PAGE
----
It’s a very hot and dry summer in the north of South Africa and the mango season has kicked off about two weeks earlier at Bavaria Fruit Estate, near Hoedspruit in Limpopo Province. Sunburn has proved a problem under these conditions, expected to reduce the volumes to the fresh market, but buoying their drying activities.
Tommy Atkins mangoes are currently harvested, until the second or third week of the new year. There will be some overlap with the Westfalia Shelly cultivar, followed by Kent coming in from week 3. The season could end earlier, because of the heat, by around mid-March with Keitt and the very late, green Brooks.
Potential for growth in mango exports to India
Some tree-ripened mangoes have been flown out to India and Russia last year, and Europe, particularly Germany might also be a potential market for ready to eat mango. India, with its great love of mangoes and a growing middle class, has been identified as a market with good potential and the local industry is looking at cultivars for the specific taste requirements of the Indian consumer: fruit with a note of turpentine, which is different from the sweet, soft taste of the mostly Florida-developed cultivars grown in South Africa.
There are more than 3,500 registered mango cultivars in India, says Johann du Preez, general manager of Bavaria Fruit Estate (pictured right), but many of those are not suited to the subtropical growing regions of South Africa. He is trialling more than a hundred cultivars on Bavaria Fruit Estate’s farm Grovedale.
In Russia fresh mangoes from the warm climes of Africa are alluring to customers in sub-zero temperatures, despite the price of air freight fruit, and Johann says many of their Russian exports end up in smoothies at pop-up stalls in supermarkets.
Supply gap in Europe
By necessity mangoes for sea freight can’t be picked at the same level of ripeness, to ensure good shelf life after the 28-day journey. Currently some fruit is being packed for Europe and the Middle East (Dubai and the Emirates), where there is a small early window for South African mangoes this season as the South American season ran into some difficulties with excessive rain in Brazil and some strikes in Peru.
The fresh-cut sector in the UK takes larger counts (6s and 7s), and they also deliver to Blue Skies.
Shelly mango for better eating experience
The Shelly mango, a mango with a small seed and no fibres, is a cultivar with which they would like to raise the bar of mango standards on the local market. A group of mango growers are growing the cultivar under license from Westfalia, which also manages the mango exports of Bavaria Fruit Estate.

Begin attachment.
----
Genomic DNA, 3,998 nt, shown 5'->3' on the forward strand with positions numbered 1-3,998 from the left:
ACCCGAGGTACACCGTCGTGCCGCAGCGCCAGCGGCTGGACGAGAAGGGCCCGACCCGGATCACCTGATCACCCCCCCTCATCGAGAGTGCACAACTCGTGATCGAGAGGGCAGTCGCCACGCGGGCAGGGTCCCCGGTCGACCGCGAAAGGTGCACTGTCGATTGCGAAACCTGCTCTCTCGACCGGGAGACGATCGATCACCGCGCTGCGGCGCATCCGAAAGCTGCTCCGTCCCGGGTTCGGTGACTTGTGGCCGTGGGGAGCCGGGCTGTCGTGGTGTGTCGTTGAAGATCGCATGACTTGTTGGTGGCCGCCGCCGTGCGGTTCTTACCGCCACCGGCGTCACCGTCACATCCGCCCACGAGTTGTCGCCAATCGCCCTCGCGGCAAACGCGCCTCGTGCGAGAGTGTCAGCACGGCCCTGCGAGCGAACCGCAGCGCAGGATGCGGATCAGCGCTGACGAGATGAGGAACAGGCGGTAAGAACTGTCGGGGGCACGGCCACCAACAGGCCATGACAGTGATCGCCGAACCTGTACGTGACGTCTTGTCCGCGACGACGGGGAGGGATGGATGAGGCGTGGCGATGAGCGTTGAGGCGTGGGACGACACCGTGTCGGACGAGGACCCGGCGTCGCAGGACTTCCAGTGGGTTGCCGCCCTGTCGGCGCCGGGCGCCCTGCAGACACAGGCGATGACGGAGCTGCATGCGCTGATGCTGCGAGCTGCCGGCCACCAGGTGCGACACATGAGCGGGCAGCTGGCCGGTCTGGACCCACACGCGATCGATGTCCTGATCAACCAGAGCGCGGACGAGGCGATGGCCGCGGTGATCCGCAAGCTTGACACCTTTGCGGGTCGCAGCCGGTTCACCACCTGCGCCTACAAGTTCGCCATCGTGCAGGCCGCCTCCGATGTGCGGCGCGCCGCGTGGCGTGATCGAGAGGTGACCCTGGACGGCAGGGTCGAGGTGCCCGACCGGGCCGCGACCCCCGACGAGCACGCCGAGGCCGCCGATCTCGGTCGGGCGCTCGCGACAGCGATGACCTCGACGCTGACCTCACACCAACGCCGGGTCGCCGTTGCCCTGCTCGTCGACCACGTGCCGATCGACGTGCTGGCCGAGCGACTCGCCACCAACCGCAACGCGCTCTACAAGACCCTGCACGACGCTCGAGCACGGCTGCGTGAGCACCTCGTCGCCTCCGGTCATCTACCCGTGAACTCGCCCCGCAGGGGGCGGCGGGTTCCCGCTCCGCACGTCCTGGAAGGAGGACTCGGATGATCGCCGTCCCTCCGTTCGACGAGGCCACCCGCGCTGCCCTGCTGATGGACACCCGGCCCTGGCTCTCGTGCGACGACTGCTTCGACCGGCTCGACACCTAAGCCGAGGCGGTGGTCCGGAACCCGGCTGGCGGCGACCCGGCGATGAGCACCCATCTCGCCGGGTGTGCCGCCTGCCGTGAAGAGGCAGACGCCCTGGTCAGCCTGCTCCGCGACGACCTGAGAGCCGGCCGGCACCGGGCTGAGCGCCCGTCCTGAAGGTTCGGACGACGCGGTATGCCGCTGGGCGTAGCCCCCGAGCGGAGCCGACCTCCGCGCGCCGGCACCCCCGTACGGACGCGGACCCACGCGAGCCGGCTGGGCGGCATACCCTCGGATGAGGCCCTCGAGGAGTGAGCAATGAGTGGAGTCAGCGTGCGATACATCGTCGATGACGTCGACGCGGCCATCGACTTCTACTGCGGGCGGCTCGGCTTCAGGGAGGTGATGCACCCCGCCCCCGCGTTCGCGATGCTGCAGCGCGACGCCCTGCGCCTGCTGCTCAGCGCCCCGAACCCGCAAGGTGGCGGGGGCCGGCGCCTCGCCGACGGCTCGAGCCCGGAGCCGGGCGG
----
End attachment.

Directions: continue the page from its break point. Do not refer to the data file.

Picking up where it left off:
“We want to pick the fruit at a riper and more coloured stage to provide the consumer with a better eating experience. It is possible because of the very good shelf life of this cultivar,” Johann says. “We’re currently working out quality specifications for what we would market as a top-class Shelly. We’re in negotiations with retailers to see whether there is a premium to be had on a Shelly mango and to launch an exclusive mango brand at some point in the future, something that up to now hasn’t happened in South Africa. This season we’re focusing on the domestic market. Shelly mangoes will be coming in from around the first or second week of the new year until about week 5 or 6.”
Growth in mango drying
The high incidence of sunburn means more mangoes for drying (the juice market is in the doldrums, with a roll-over of supplies from last year and quotas from juice factories down by about a third).
Bavaria Fruit Estate has its own drying facility, where they aim to produce between 450 and 500 tonnes of dried mango this year, of which around 80% is already spoken for. The ratio between fresh and dried mango is 1:12, so their estimate would require 5,500 to 6,000 tonnes of fresh mango.
About half of their dried mangoes are for bulk export, to France for instance, where the fruit are rehydrated to become intermediate moisture fruit (IMF) and to dried fruit and nut suppliers in Italy and the UK, among others.
Johann notes that South Africa is increasingly competitive in the dried mango sector, particularly with regards to West Africa, where raw product is becoming more expensive, although Ghanaian drying plants have started sourcing mangoes from small growers in neighbouring countries like Côte d’Ivoire, which could complicate the required traceability of suppliers. Kenya is also looking to enter the industry but use of the right cultivars is important: Tommy Atkins, for instance, has flesh which is too orange. It dries to a dark-coloured product, which the consumer assumes to be old.
“Dried mango is an expensive product and therefore consumers aren’t terribly adventurous. Kent and Keitt have a lighter yellow flesh more suitable to drying. There is a bit of an art to drying mango and we’re continually fine-tuning our processes in terms of heat and moisture management.”
For more information:
Johann du Preez
Bavaria Fruit Estate
Tel: +27 87 285 5075